This is perhaps one of the most important yoga life lessons. (It is true for surfing as well…but I’ll get to that on another day.) When Carrie – one of my Core Power Yoga instructors – shared the Erin Hanson quote about falling at the end of her arm balance and inversion workshop recently, I wanted to hug her. I’d spent the last 75 minutes attempting to find flight with arm stands and even tried a wall supported tripod headstand. There was a lot of falling. And teetering. But I kept smiling. And most importantly, kept trying. And somewhere along the line, something clicked in bakasana. My feet lifted off the ground. Mind you, only for a few seconds – and I’m sure I was muscling through the pose instead of truly engaging my core – but still. I felt it, and a few of my fellow yogis saw it happen. Tears of joy (and pride) welled up in my eyes. I could not believe that I’d actually done it. And while the rest of the class moved on to try advanced poses, I kept at the basic bakasana. I even practiced when I got home. And every day since. Not every attempt has produced air. But some have. I’ve started to engage the muscles in my root core and lifted my feet and legs higher by an inch or so. I’ve also fallen. On my shoulder. On my face.
I’ve teetered and lost my balance at least once during every single one of my yoga sessions. But you know what? After each misstep comes a new chance. To focus and to start over. Life is no different. Whether you fall physically or emotionally…it happens. To all of us. The question is – will you get up again?
Yoga is a kickass workout.
Don’t let anyone tell you differently. Strength, balance and flexibility are the cornerstones of a yoga workout. Whether you practice Hatha, Vinyasa or even restorative yoga…each style provides a workout of a different sort. And each are incredibly valuable for the body and perhaps even more importantly – for the mind. Although I’m now partial to heated yoga classes (hello drippy detoxifying sweat!!), I feel my body talking to me even when I get up from my desk during the day for a few Sun Salutations. Honestly, my body feels stronger with 3 yoga sessions each week than it did when I was in full training mode for a marathon.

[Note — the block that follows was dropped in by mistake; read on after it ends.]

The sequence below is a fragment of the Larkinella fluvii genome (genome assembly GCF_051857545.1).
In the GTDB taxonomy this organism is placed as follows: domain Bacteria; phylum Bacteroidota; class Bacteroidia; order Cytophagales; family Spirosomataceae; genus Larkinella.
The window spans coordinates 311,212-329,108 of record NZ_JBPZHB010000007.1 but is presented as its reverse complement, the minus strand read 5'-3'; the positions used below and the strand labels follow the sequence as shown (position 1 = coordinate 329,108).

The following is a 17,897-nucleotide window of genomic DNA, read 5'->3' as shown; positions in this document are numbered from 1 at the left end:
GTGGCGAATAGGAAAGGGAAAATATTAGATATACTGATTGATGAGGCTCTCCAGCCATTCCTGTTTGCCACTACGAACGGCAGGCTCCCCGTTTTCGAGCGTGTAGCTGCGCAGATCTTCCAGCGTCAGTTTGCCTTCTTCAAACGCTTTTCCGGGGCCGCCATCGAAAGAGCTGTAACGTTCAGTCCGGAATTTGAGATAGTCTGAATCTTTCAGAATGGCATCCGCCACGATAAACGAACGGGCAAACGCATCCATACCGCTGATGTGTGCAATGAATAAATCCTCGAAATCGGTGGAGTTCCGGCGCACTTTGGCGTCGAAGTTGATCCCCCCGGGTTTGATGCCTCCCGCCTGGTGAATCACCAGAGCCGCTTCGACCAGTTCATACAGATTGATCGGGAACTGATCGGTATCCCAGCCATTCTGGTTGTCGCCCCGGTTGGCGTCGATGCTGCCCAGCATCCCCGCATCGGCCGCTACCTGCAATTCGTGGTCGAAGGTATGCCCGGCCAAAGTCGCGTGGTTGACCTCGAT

Savasana teaches mindfulness
How often do you take five minutes to let your body be still? (Apart from when you are sleeping!)
Regardless of the schedule and to-do lists that await you off the mat, taking time to rest in savasana at the end of a practice is integral to the full experience. Two minutes, five minutes, ten…as long as you can give yourself – the better. But the point is to resist the temptation to jump up and go back to your day. I think that I used to resist this pose because I felt as if I could not clear my mind. But then I learned that meditation and stillness can take many forms. I can focus on my breathing. I can scan my body without judgment. And despite my early incredulousness – and as hokey as it might sound – I’ve “seen things” during this final resting pose. I’ve felt waves of energy move across my forehead (or “third-eye” chakra”) eventually forming a solid heart shape that was as visible to me as a real life picture. I’ve seen flames rising and a bright yellow color. These moments would never have happened had I not opened myself to the possibility that comes from the stillness.
While it might seem strange to you to see me practicing a pose – like dancer, tree, Warrior II or even bakasana on a hiking trail or in the middle of a city sidewalk – these are more than just Instagram motivated moments. These opportunities are symbolic of how I’ve come full circle in my learning to love yoga. From avoiding it at all costs, I now seek out chances to practice – at home, while traveling – and everywhere in between. Trust me, there is no better way to appreciate the grandness of a vista than to take it all in while you breathe through a pose.